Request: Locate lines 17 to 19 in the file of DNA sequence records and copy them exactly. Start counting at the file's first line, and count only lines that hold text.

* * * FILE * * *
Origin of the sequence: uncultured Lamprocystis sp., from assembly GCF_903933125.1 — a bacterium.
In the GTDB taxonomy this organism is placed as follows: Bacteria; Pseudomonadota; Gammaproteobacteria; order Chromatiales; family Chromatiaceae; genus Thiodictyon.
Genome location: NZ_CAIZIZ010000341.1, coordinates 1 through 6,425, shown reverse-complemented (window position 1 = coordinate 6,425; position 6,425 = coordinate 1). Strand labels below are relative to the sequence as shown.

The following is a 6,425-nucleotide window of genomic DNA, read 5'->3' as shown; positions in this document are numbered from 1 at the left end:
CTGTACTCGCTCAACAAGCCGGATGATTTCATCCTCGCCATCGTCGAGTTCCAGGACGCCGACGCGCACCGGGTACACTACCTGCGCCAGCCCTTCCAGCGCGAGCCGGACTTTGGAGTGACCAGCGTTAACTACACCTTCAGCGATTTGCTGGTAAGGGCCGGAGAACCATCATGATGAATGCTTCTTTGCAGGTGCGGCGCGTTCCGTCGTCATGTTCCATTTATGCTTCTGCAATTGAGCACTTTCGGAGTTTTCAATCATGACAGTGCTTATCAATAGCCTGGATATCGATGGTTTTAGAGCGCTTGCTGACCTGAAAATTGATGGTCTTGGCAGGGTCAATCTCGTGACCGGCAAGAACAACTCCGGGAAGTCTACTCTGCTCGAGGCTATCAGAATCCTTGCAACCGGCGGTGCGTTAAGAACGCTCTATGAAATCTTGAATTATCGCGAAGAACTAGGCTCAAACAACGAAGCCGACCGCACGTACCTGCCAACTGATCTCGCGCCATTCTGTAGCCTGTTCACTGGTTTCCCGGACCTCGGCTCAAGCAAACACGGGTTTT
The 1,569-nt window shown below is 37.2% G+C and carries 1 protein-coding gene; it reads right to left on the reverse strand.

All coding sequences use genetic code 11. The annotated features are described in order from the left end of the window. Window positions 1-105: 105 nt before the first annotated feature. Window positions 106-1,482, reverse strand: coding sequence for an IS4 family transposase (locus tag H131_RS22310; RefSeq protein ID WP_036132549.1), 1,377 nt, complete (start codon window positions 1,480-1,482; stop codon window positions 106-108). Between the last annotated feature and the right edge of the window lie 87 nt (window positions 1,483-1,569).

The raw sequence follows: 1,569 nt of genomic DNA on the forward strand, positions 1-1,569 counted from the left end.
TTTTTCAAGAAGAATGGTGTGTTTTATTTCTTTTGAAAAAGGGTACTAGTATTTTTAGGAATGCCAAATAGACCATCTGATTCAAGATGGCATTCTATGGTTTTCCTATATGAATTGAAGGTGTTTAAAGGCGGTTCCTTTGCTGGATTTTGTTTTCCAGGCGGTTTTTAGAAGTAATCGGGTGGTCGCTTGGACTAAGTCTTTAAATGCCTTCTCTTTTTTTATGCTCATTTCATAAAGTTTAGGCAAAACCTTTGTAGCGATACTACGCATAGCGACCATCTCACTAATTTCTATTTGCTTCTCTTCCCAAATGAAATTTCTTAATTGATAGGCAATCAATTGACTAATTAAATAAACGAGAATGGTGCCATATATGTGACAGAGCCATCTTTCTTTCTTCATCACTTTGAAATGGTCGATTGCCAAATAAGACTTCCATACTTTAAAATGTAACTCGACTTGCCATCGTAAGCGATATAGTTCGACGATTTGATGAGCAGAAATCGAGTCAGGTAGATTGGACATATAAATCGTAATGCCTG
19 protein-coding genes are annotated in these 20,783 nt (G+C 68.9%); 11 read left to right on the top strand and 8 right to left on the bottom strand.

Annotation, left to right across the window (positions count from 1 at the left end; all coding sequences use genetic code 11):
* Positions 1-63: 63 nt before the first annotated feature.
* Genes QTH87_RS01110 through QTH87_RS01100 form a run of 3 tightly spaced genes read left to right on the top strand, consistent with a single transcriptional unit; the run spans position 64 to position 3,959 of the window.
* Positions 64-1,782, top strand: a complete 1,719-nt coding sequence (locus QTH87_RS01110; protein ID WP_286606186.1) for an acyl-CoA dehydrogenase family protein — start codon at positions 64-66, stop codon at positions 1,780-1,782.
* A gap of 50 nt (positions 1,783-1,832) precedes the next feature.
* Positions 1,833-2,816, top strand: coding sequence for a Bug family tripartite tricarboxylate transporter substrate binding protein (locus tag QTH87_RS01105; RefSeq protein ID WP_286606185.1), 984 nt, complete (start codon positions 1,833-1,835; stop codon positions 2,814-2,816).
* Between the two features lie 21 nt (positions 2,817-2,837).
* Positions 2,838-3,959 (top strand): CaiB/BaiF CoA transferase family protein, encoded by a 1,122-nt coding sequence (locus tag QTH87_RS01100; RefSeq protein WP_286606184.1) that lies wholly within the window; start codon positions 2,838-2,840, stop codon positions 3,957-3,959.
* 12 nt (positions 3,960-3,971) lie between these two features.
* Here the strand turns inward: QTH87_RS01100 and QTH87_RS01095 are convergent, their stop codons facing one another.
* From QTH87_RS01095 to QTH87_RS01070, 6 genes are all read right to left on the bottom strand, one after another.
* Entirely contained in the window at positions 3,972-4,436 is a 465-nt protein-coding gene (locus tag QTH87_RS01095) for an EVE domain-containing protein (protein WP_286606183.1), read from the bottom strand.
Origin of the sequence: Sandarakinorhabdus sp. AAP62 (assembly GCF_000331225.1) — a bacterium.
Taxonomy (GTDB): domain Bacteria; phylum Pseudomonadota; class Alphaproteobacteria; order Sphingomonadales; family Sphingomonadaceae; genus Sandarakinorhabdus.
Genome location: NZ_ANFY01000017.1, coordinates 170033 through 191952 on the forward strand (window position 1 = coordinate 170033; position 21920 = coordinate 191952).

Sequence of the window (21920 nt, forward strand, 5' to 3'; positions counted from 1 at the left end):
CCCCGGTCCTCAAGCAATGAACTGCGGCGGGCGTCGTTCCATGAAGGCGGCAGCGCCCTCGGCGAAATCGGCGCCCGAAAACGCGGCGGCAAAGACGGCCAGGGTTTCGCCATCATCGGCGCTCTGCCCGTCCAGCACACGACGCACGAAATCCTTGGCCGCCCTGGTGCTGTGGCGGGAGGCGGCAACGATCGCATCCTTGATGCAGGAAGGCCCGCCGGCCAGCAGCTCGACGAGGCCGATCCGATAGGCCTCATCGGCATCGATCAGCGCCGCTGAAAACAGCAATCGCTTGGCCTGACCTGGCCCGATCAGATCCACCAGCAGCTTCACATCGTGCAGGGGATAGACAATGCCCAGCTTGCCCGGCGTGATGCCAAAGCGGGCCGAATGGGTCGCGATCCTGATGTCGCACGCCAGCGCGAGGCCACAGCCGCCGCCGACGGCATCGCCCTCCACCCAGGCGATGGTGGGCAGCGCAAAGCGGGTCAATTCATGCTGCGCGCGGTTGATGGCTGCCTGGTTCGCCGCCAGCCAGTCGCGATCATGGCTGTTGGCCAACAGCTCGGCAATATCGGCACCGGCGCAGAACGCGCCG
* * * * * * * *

* Between the two features lie 21 nt (positions 2,817-2,837).
* Positions 2,838-3,959 (top strand): CaiB/BaiF CoA transferase family protein, encoded by a 1,122-nt coding sequence (locus tag QTH87_RS01100; RefSeq protein WP_286606184.1) that lies wholly within the window; start codon positions 2,838-2,840, stop codon positions 3,957-3,959.
* 12 nt (positions 3,960-3,971) lie between these two features.